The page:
Environmental Behaviors of Solubilized Carbon Nanotubes in Aquatic Systems: Transformation, Sorption, and Toxicity Exposure

EPA Grant Number: R834094
Title: Environmental Behaviors of Solubilized Carbon Nanotubes in Aquatic Systems: Transformation, Sorption, and Toxicity Exposure
Investigators: Huang, Qingguo , Black, Marsha C. , Pan, Zhengwei
Institution: University of Georgia
EPA Project Officer: Hahn, Intaek
Project Period: September 1, 2008 through August 31, 2011
Project Amount: $383,376
RFA: Exploratory Research: Nanotechnology Research Grants Investigating Fate, Transport, Transformation, and Exposure of Engineered Nanomaterials: A Joint Research Solicitation - EPA, NSF, & DOE (2007) RFA Text |  Recipients Lists
Research Category: Nanotechnology , Safer Chemicals


The proposed study is aimed to understand the fundamentals that may govern the risks related to aquatic exposure of water-dispersed carbon nanotubes. Several key environmental behaviors relating to aquatic exposure of carbon nanotubes will be investigated, and the studies are designed to examine four specific hypotheses: I) Solubilized carbon nanotubes can be transformed in the environment through certain catalytic oxidative processes, leading to the modification of their physicochemical properties, II) Sorption of solubilized carbon nanotubes on sediments is related to the physicochemical properties of the nanotubes and the sediment materials, resulting in property-dependent differential distribution of the carbon nanotubes in the water and the sediment phases, III) Accumulation and toxicity of solubilized carbon nanotubes by aquatic organisms are dependent on certain physicochemical properties of the nanotubes. Optimal combinations of nanotube size and surface chemistry are predicted to increase bioaccumulation in fish and thus increase their toxicity, and IV) Properties of carbon nanotubes that promote bioaccumulation will also promote transfers of these materials from organism to organism via maternal and trophic transfer mechanisms.


We will employ 14C-labeleing techniques to investigate both single-walled and multiwalled carbon nanotubes that are dispersed in aqueous phases using two different measures (oxidative acid treatment and NOM-assisted dispersing). The hypotheses will be evaluated in five interrelated research tasks that are particularly designed to investigate the different environmental behaviors of solubilized CNTs in relation to their pivotal physicochemical properties, size and surface chemistry. Task 1 involves the preparation and characterization of solubilized 14C-nanotubes. Task 2 focuses on how environmental transformation processes may modify CNT properties, and Task 3 interrogates possible preferential phase distribution as a result of property-dependent sorption. While these tasks investigate how CNT properties may be influenced by environmental factors, Tasks 4 and 5 identify and quantify how variation in CNT properties may impact their bioavailability and inter-organismal transfer.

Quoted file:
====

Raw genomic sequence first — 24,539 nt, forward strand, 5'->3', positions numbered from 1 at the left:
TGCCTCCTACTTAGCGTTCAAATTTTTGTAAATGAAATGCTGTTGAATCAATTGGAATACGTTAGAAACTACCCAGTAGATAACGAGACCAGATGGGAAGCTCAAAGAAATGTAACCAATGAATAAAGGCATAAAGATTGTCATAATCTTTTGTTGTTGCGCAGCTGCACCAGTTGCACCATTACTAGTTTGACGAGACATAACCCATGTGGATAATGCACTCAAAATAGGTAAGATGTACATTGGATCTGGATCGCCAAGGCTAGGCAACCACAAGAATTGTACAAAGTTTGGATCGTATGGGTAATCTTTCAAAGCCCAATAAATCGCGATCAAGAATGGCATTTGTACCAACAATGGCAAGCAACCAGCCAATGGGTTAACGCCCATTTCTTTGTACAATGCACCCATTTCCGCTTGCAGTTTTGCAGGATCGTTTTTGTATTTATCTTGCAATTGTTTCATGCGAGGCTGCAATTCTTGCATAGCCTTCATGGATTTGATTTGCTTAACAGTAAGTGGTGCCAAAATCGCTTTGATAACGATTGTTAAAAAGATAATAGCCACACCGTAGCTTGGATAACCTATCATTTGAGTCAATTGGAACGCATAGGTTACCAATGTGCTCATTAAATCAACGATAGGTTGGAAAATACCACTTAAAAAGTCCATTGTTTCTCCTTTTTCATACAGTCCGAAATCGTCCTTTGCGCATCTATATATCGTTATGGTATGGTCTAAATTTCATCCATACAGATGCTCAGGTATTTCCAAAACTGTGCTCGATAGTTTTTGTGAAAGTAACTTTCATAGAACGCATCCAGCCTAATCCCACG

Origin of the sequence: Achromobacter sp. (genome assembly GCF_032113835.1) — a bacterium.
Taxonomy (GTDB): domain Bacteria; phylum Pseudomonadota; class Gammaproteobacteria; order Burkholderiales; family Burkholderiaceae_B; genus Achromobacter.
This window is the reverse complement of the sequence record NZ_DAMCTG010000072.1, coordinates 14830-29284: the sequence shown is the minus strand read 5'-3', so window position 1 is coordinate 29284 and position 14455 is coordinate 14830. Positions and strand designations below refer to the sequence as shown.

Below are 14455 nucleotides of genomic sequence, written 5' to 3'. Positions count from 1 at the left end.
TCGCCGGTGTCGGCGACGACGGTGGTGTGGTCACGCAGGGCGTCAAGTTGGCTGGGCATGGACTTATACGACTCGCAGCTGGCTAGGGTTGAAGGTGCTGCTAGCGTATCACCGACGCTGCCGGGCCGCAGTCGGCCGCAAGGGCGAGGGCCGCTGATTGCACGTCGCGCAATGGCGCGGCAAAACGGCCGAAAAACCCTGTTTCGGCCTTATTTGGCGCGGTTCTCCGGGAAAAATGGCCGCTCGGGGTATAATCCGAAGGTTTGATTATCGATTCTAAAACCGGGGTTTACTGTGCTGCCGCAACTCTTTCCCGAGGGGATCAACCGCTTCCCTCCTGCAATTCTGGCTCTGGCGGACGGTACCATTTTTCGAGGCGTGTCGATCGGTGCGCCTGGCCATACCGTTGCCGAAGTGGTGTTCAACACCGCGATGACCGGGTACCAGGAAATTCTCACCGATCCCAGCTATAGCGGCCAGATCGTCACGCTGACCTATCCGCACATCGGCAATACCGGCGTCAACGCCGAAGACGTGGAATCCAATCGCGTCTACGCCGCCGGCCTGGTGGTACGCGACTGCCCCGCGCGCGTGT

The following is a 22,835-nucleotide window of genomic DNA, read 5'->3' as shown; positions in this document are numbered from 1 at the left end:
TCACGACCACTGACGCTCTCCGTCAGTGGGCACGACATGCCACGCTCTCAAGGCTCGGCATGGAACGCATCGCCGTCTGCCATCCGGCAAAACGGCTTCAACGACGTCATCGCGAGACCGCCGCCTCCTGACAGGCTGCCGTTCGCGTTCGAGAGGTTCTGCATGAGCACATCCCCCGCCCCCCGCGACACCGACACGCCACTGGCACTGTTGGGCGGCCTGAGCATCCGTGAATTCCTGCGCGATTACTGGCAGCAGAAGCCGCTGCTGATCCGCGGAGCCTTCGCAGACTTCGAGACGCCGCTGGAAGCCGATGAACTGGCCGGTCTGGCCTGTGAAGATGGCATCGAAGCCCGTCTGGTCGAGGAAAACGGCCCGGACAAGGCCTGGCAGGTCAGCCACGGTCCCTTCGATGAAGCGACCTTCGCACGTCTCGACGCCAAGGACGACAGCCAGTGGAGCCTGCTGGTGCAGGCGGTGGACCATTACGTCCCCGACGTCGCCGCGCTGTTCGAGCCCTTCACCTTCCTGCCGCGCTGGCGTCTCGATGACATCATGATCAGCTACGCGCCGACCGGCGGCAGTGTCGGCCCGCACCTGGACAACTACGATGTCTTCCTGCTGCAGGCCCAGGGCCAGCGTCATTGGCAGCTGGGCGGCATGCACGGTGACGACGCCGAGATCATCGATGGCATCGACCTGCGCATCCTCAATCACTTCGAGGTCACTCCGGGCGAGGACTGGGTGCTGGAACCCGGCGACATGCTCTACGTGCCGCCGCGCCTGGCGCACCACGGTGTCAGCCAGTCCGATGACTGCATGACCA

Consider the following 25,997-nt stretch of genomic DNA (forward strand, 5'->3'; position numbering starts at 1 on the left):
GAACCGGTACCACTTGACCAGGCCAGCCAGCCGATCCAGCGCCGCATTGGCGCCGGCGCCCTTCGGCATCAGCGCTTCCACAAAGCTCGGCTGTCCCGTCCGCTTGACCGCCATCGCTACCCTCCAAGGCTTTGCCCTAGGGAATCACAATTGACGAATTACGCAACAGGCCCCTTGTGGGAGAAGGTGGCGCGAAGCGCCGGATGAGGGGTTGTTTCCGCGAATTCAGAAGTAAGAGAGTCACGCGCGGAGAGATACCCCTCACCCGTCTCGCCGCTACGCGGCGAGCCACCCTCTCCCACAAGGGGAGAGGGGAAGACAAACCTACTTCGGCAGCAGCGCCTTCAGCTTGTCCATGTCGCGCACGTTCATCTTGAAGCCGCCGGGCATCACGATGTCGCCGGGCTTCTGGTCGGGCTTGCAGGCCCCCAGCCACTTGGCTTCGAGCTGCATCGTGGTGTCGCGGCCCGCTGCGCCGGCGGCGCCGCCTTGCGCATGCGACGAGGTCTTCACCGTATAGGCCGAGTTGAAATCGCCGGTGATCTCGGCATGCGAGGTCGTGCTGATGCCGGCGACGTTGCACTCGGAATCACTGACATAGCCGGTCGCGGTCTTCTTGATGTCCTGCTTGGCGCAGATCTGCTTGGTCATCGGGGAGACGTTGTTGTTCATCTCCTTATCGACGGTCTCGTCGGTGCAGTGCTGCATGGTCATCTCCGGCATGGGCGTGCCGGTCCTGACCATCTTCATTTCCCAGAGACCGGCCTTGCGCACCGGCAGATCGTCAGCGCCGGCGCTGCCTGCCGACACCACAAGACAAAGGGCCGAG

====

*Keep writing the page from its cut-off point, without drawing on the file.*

Expected Results:

The proposed study is expected to provide fundamental and systematic information regarding the environmental and exposure behaviors of solubilized carbon nanotubes. This information will enable science-informed assessments of the environmental risks related to aquatic exposure of water-dispersed carbon nanotubes in various scenarios. Such proactive assessments are critically needed by U.S.EPA and the science community to guide a safe development, production, distribution, and disposal of carbon nanomaterials.

Publications and Presentations:

Publications have been submitted on this project: View all 19 publications for this project

Journal Articles:

Journal Articles have been submitted on this project: View all 7 journal articles for this project

Supplemental Keywords:

Environmental risk assessments, catalytic oxidation, phase distribution, sediments, radiolabeling techniques, carbon nanomaterials, physicochemical properties, bioaccumulation, maternal transfer, trophic transfer,

Progress and Final Reports:

  • 2009
  • 2010
  • Final Report